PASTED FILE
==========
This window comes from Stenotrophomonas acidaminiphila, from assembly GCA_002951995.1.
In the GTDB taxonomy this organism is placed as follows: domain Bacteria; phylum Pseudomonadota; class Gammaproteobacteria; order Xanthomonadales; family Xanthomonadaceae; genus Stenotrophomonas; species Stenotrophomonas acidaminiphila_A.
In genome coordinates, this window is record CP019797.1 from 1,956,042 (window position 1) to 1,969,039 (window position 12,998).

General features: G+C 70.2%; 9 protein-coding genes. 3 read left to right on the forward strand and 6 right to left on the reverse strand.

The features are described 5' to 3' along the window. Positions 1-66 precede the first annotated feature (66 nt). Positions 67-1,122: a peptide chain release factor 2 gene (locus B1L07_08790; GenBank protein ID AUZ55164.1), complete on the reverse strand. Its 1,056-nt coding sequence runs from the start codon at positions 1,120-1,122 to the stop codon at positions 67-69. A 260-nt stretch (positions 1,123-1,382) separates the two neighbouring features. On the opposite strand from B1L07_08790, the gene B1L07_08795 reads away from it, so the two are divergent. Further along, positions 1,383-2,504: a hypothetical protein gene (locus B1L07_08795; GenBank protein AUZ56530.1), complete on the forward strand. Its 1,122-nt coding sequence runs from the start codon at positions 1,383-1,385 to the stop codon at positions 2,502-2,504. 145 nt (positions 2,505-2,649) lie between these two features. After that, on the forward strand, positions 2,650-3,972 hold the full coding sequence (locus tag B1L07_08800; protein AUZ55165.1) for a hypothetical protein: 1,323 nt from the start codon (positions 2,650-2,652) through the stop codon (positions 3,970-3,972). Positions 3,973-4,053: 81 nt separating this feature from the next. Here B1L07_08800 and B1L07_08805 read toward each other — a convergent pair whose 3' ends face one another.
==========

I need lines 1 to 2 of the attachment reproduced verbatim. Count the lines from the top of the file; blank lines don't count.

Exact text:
This window comes from Stenotrophomonas acidaminiphila, from assembly GCA_002951995.1.
In the GTDB taxonomy this organism is placed as follows: domain Bacteria; phylum Pseudomonadota; class Gammaproteobacteria; order Xanthomonadales; family Xanthomonadaceae; genus Stenotrophomonas; species Stenotrophomonas acidaminiphila_A.